Trade and business have existed since the start of time. Although the way it is carried out has evolved greatly, the basic learnings and ideas remains the same. Upon which, empires are built, billionaires are made and more importantly, millions and millions of lives are changed. Learning from iconic entrepreneurs in from the last 20 years, here are the key lessons:
Embrace the Aha! Moment
While getting ready for a party one night in 1998, Sara Blakely realised she did not have appropriate undergarment to wear under her white pants. Ingeniously, she cut off the bottom of her control top panty hose and Voila! Not only did she looked and felt fabulous the whole night, this one little action changed her life and the lives of women, completely.
This led to the birth of the footless, body shaping pantyhose brand- Spanx. After 2 years of hard work and rejection, today, Spanx is worth over USD$400 million in sales. It is the most popular brand of undergarment with Hollywood stars and political figureheads and the company has extended its product range to include athletic wear, pants and bras. Its founder, Sara Blakely, has a current net worth of over USD$1 billion (Source: Forbes).
So, what if Sara decided against wearing that pair of white pants since there were not any appropriate undergarments? What if she left that problem as it is? A little ingenuity, coupled with a whole lot of tenacity and hard work, it does pay to pay attention to daily life and everyday problems. As our needs evolve and so do the goods that we consume; therein lies the opportunity to create products that improve lives. Take notice and seek to solve those problems and who knows, you will be on your way to becoming the next Spanx.
“What we’re using today will be obsolete in a few years. The past is never the future” – Marc Benioff, CEO Salesforce
Eat “Risks” for Breakfast
Entrepreneurs face risks, every step of the way. From deciding to step away from the stability of employment to igniting the idea and maintaining the business. Jack Ma, founder of Alibaba Group, takes every risk, which is worth taking. With foresight and great determination, he took the risk and started his 1st web business in 1995, a time when computers were not a household item.
He identified a gap in the market when he could not find “China Beer” from the Internet, so he built a web directory of Chinese products known as China Pages. After a year, Ma sought funding through a partnership with a government entity which gained majority control, however the bureaucracy led to Ma’s departure.
Timothy Tiah, co-founder of Nuffnang, is no stranger to risk-taking as well. With no background in media buying, the 2 founders dived into the unknown territories of blog ad network and made it a resounding success in Asia Pacific. The company attracted and rejected acquirers, one of which was Singapore Press Holdings (SPH), risking the chance that the media giant would replicate their business. By 2014, Nuffnang is worth RM100 million, with offices in Malaysia, Singapore, Thailand, Philippines, China, Australia and UK. (Source: Asiatatler)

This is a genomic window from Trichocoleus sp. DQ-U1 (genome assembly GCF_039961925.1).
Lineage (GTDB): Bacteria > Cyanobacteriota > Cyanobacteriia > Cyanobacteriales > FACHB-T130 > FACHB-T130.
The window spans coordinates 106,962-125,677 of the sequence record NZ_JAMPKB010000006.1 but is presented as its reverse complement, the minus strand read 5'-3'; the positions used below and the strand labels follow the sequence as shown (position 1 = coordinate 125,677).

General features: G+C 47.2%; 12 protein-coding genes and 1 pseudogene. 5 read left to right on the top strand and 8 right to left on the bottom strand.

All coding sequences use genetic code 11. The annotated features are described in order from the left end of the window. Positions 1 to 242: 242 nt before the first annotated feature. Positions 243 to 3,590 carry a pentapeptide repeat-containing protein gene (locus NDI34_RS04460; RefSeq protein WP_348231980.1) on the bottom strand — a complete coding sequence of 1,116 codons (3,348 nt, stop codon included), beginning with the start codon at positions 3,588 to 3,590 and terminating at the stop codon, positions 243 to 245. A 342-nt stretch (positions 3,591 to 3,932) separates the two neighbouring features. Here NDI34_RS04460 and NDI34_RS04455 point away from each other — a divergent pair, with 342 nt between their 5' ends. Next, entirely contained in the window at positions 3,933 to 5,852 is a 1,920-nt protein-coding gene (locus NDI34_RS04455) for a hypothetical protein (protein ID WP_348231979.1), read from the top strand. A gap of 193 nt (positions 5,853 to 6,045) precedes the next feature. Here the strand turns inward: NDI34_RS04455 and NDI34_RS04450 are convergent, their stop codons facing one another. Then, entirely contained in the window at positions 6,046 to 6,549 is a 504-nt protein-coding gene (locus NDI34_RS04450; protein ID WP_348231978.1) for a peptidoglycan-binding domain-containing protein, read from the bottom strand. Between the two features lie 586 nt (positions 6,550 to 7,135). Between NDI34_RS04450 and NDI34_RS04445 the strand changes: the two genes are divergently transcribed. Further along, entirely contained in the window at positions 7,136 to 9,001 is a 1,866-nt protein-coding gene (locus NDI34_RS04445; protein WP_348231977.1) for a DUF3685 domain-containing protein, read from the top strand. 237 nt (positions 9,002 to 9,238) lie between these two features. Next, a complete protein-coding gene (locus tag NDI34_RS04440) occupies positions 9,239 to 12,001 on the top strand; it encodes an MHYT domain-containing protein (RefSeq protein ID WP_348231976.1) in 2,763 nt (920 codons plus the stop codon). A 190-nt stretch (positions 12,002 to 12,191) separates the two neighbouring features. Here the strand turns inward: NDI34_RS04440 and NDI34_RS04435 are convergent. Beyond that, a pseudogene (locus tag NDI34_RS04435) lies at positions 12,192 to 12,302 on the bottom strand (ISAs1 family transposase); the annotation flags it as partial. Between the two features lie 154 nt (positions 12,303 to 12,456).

Smart entrepreneurs can identify worthy risks. Besides trusting their gut feelings, they research and have a good understanding of the market and its opportunities. They remain humble and patient; and always have a back-up plan.
“Being an entrepreneur is about patience and persistence, not the quick buck” – Reed Hastings of NetFlix.
For Profit and for the Soul
Great entrepreneurs look beyond profits; they are concerned about the community and the world at large. The Naked Chef, Jamie Oliver, taps on his foothold in the culinary industry to spearhead a global Food Revolution. He believes that it is the human right of every child to have access to good, fresh and nutritious food and he hopes to make a positive shift in the way “our children access, consume and understand food”. The statistics show that there are 41 million children under five years old, who are obese; 159 million children who are malnutrition.
While there are Social Enterprises whose main objectives are to solve social problems, there are businesses that incorporate “giving back” into their business model.
One for One® is a business model coined by TOMS Founder and Chief Shoe Giver, Blake Mycoskie. The main objective is to keep his vision of providing shoes to disadvantaged children, sustainable. The company donates a new pair of shoes for every pair of TOMS sold. Started out in 2006, TOMS has given out more than 60 million pairs of shoes. The business has since grown to include TOMS Eyewear, restoring sight to over 400,000; TOMS Roasting Company that as provided over 335,000 weeks of safe water since 2014; TOMS Bag Collection founded in 2015, provided training and birth kits to help woman give birth safely, supported safe births for more than 25,000 mothers, to date. Each new product line contributes back where it matters, filling market gaps and more importantly filling souls.
In a survey conducted by Australia’s Fidelity Charitable Gift Trust, it is found that companies led by entrepreneurs, gives back more than twice as much as compared to their peers who are not led by entrepreneurs. In fact, 89% of entrepreneurs donate to charity, with an additional 70% who donate their time.
“Humanity’s greatest advances are not in its discoveries, but in how those discoveries are applied to reduce inequality” – Bill Gates, Co-Founder of Microsoft and Bill & Melinda Gates Foundation